Another Greek exit looms

03 February 2016 5:59 pm

The risk of Greece leaving the European Union could be back sooner than you think.

On Monday, Greek officials and international creditors began a first review of Greece’s bailout as protests grow against the overhauls needed to secure further rescue funding. Representatives from Greece’s creditors—the eurozone and the International Monetary Fund—who arrived in Athens over the weekend have to thrash out the thorny issue of pension reforms with Finance Minister Euclid Tsakalotos. And Greece needs to wind up this review of the country’s third bailout, worth up to €86 billion ($93 billion), before being able to start negotiations with lenders over debt relief.

The Greek economy is still in intensive care. After defections, the parliamentary majority of Tsipras’s SYRIZA Party has all but vanished. Lawyers, doctors, pensioners and engineers have taken to the streets to protest against a planned pension reform, and truck drivers are threatening to do the same. It’s hardly surprising with more than half the Greek households relying on a pension

Meanwhile, Greek officials are struggling to deal with the thousands of refugees who are still crossing the Aegean Sea to land on Greek shores. International NGOs and hundreds of volunteers are doing much of the hard work on Greek islands such as Lesbos.

Avoiding a rerun of the earlier drama requires a double success – not just steady commitment on Greece’s side but also greater flexibility from its European partners. And the real test will come when Tsipras tries to get Parliament to approve much-needed reforms of the pension system. Bail-out monitors say they can’t release the next tranche of funds until the pension reforms are approved by the Greek parliament. At the World Economic Forum in Davos last week, Mr Tsipras was told that vigorous reforms are the price for any more IMF help.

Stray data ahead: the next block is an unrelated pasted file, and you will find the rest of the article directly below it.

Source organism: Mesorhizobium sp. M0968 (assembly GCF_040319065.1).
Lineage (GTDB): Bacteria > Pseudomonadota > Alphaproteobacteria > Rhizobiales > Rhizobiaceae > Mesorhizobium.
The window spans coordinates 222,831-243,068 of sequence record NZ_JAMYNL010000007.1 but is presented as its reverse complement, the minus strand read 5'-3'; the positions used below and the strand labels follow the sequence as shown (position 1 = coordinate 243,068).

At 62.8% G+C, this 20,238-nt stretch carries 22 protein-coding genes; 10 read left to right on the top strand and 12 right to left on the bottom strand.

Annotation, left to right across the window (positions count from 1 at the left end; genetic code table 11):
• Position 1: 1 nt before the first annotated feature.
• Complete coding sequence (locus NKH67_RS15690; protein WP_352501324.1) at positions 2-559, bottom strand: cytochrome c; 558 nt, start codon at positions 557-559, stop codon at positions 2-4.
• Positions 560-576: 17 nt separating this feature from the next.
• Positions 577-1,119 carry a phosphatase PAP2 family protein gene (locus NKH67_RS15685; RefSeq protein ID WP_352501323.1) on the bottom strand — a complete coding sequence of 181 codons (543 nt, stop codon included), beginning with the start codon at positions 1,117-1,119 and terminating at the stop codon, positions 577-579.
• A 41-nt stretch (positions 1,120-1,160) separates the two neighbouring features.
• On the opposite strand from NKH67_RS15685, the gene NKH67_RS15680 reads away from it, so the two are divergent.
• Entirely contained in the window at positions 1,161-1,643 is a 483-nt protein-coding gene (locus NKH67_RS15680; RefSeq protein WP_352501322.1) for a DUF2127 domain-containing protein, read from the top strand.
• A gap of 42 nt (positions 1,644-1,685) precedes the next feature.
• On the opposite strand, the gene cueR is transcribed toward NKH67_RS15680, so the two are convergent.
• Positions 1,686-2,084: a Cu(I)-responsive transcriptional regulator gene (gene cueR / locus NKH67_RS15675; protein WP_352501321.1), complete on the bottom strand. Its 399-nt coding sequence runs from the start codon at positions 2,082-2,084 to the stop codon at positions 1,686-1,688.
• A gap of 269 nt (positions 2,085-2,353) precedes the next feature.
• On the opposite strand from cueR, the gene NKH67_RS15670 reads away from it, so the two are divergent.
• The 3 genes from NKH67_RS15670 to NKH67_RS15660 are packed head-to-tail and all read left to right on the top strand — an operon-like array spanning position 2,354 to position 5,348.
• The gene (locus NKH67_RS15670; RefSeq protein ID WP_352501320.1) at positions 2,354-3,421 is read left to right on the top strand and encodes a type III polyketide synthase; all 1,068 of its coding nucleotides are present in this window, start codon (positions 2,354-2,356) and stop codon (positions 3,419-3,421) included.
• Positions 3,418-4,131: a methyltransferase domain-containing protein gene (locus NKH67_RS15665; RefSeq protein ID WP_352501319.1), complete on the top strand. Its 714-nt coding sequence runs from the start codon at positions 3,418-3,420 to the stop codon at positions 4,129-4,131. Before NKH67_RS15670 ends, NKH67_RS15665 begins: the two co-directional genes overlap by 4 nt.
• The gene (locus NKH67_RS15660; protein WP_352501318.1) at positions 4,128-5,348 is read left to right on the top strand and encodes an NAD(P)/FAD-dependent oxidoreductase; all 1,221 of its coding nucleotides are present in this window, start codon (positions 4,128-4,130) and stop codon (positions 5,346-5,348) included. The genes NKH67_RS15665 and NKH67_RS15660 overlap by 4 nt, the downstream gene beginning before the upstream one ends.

The problem is that Greece’s debt crisis is only one of a number of crises that Europe currently faces. It’s now dealing with the overwhelming influx of refugees, Britain’s renegotiations on its position in the Union, and the ongoing Ukrainian crisis.

The deadline for releasing funds for Greece will come when Greece runs out of money and cannot afford a debt repayment. This will come in July, when Greece has to roll over over €3.5 billion in debt.

The problem is Greece by July will have bigger issues. The flow of refugees from the Middle East has fallen from over 200,000 in October 2015 to over 50,000 in January 2016. But let's be clear about one thing: it will pick up again as the weather improves.

Meanwhile, the rest of Europe is complaining that Greece is not following the rules on registering refugees that come across the Aegean via raft from Turkey.

“If Greece fails to fulfill its commitments to protect its borders and establish hotspots for refugees, goodwill among creditors to find agreement on the bailout negotiation in July will in short supply,’’ Megan Greene writes in Politico.

Hotspots? Does she mean prison camps? The bottom line is that Greece is again being made the whipping boy for a problem created by Turkey. Let's be clear about one thing: Turkey is refusing to stop the refugee flow in part because that gives it a powerful bargaining chip with the Europeans and the US.

Last year, Greece was targeted because of problems with the way the EU was structured, now it’s likely to be victimised for the treatment of refugees. Too bad about the impact it will have on the people of Greece.